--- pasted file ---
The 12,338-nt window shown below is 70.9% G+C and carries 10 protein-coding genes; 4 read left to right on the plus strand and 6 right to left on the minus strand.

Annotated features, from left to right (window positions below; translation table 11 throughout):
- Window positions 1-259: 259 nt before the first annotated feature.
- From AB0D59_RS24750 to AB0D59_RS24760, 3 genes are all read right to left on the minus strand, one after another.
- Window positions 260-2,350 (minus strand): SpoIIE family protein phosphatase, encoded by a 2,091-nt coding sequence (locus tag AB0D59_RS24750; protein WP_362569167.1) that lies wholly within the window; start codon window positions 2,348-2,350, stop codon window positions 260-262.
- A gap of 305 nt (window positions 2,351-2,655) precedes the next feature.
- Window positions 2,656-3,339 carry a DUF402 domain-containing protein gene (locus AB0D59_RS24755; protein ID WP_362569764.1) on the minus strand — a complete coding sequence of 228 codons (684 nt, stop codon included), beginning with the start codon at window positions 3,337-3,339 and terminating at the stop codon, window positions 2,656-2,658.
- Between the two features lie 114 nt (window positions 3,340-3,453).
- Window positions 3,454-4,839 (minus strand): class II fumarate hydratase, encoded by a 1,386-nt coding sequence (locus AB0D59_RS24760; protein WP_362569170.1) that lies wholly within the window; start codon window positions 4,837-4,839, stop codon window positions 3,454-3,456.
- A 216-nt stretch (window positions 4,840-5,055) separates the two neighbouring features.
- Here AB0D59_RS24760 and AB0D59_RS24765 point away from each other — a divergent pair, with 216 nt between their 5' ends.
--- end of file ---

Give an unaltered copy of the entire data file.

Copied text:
The 12,338-nt window shown below is 70.9% G+C and carries 10 protein-coding genes; 4 read left to right on the plus strand and 6 right to left on the minus strand.

Annotated features, from left to right (window positions below; translation table 11 throughout):
- Window positions 1-259: 259 nt before the first annotated feature.
- From AB0D59_RS24750 to AB0D59_RS24760, 3 genes are all read right to left on the minus strand, one after another.
- Window positions 260-2,350 (minus strand): SpoIIE family protein phosphatase, encoded by a 2,091-nt coding sequence (locus tag AB0D59_RS24750; protein WP_362569167.1) that lies wholly within the window; start codon window positions 2,348-2,350, stop codon window positions 260-262.
- A gap of 305 nt (window positions 2,351-2,655) precedes the next feature.
- Window positions 2,656-3,339 carry a DUF402 domain-containing protein gene (locus AB0D59_RS24755; protein ID WP_362569764.1) on the minus strand — a complete coding sequence of 228 codons (684 nt, stop codon included), beginning with the start codon at window positions 3,337-3,339 and terminating at the stop codon, window positions 2,656-2,658.
- Between the two features lie 114 nt (window positions 3,340-3,453).
- Window positions 3,454-4,839 (minus strand): class II fumarate hydratase, encoded by a 1,386-nt coding sequence (locus AB0D59_RS24760; protein WP_362569170.1) that lies wholly within the window; start codon window positions 4,837-4,839, stop codon window positions 3,454-3,456.
- A 216-nt stretch (window positions 4,840-5,055) separates the two neighbouring features.
- Here AB0D59_RS24760 and AB0D59_RS24765 point away from each other — a divergent pair, with 216 nt between their 5' ends.